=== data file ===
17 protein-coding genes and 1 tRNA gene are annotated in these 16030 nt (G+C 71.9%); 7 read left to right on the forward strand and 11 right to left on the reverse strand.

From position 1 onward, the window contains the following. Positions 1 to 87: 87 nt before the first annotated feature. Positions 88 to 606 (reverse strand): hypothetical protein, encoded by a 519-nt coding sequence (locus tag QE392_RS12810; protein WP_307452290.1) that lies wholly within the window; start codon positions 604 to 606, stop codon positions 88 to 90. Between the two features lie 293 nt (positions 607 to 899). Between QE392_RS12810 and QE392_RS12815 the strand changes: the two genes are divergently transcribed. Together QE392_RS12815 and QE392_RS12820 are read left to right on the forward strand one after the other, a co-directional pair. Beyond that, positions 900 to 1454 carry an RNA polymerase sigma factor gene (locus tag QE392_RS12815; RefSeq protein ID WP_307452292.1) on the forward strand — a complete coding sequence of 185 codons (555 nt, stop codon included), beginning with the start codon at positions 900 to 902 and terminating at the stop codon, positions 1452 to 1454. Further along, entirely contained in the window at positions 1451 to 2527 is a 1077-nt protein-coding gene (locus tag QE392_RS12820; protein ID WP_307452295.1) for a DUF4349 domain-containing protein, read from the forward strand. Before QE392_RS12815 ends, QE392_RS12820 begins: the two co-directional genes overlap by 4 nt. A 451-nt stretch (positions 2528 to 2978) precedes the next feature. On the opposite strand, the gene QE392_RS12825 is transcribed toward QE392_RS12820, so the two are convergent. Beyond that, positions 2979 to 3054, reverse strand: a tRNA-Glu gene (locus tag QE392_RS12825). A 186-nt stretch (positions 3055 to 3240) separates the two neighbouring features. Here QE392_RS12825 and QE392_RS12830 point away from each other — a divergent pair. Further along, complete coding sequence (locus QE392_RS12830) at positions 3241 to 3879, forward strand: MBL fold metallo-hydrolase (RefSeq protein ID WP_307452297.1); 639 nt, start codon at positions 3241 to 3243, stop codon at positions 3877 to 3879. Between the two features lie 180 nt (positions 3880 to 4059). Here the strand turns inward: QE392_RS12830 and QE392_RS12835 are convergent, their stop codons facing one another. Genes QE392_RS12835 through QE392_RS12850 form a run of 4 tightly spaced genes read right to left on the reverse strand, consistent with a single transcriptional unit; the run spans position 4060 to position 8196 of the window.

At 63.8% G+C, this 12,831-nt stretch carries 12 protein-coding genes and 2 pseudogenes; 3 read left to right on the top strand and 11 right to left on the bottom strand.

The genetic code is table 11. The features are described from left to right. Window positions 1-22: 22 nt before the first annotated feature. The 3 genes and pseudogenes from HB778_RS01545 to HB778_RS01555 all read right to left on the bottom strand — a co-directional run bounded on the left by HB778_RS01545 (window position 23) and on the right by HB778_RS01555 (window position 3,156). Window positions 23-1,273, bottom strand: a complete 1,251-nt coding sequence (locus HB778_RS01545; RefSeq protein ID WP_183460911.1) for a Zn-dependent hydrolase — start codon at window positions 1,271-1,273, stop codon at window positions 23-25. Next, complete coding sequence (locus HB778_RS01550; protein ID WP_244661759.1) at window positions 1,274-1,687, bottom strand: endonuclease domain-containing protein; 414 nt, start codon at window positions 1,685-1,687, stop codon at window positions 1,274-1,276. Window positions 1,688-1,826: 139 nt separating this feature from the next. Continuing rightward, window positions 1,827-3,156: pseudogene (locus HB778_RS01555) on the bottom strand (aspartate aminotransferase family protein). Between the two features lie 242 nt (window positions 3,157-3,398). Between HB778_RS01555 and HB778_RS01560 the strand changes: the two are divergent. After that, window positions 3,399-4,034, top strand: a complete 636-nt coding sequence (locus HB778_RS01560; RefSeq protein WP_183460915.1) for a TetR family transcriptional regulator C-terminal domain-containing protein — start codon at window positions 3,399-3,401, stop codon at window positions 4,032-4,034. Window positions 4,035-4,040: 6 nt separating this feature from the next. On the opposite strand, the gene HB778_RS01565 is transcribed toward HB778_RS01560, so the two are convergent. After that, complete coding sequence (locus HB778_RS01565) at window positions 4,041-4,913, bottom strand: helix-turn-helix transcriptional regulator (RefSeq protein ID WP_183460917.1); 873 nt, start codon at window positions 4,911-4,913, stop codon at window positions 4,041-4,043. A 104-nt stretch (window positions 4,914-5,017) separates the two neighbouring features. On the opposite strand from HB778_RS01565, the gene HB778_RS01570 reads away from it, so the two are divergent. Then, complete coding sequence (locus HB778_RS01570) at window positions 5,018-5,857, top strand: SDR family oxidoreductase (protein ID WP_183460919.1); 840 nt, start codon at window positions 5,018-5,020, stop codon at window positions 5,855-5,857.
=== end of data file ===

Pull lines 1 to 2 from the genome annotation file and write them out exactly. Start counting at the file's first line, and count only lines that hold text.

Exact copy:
17 protein-coding genes and 1 tRNA gene are annotated in these 16030 nt (G+C 71.9%); 7 read left to right on the forward strand and 11 right to left on the reverse strand.

From position 1 onward, the window contains the following. Positions 1 to 87: 87 nt before the first annotated feature. Positions 88 to 606 (reverse strand): hypothetical protein, encoded by a 519-nt coding sequence (locus tag QE392_RS12810; protein WP_307452290.1) that lies wholly within the window; start codon positions 604 to 606, stop codon positions 88 to 90. Between the two features lie 293 nt (positions 607 to 899). Between QE392_RS12810 and QE392_RS12815 the strand changes: the two genes are divergently transcribed. Together QE392_RS12815 and QE392_RS12820 are read left to right on the forward strand one after the other, a co-directional pair. Beyond that, positions 900 to 1454 carry an RNA polymerase sigma factor gene (locus tag QE392_RS12815; RefSeq protein ID WP_307452292.1) on the forward strand — a complete coding sequence of 185 codons (555 nt, stop codon included), beginning with the start codon at positions 900 to 902 and terminating at the stop codon, positions 1452 to 1454. Further along, entirely contained in the window at positions 1451 to 2527 is a 1077-nt protein-coding gene (locus tag QE392_RS12820; protein ID WP_307452295.1) for a DUF4349 domain-containing protein, read from the forward strand. Before QE392_RS12815 ends, QE392_RS12820 begins: the two co-directional genes overlap by 4 nt. A 451-nt stretch (positions 2528 to 2978) precedes the next feature. On the opposite strand, the gene QE392_RS12825 is transcribed toward QE392_RS12820, so the two are convergent. Beyond that, positions 2979 to 3054, reverse strand: a tRNA-Glu gene (locus tag QE392_RS12825). A 186-nt stretch (positions 3055 to 3240) separates the two neighbouring features. Here QE392_RS12825 and QE392_RS12830 point away from each other — a divergent pair. Further along, complete coding sequence (locus QE392_RS12830) at positions 3241 to 3879, forward strand: MBL fold metallo-hydrolase (RefSeq protein ID WP_307452297.1); 639 nt, start codon at positions 3241 to 3243, stop codon at positions 3877 to 3879. Between the two features lie 180 nt (positions 3880 to 4059). Here the strand turns inward: QE392_RS12830 and QE392_RS12835 are convergent, their stop codons facing one another. Genes QE392_RS12835 through QE392_RS12850 form a run of 4 tightly spaced genes read right to left on the reverse strand, consistent with a single transcriptional unit; the run spans position 4060 to position 8196 of the window.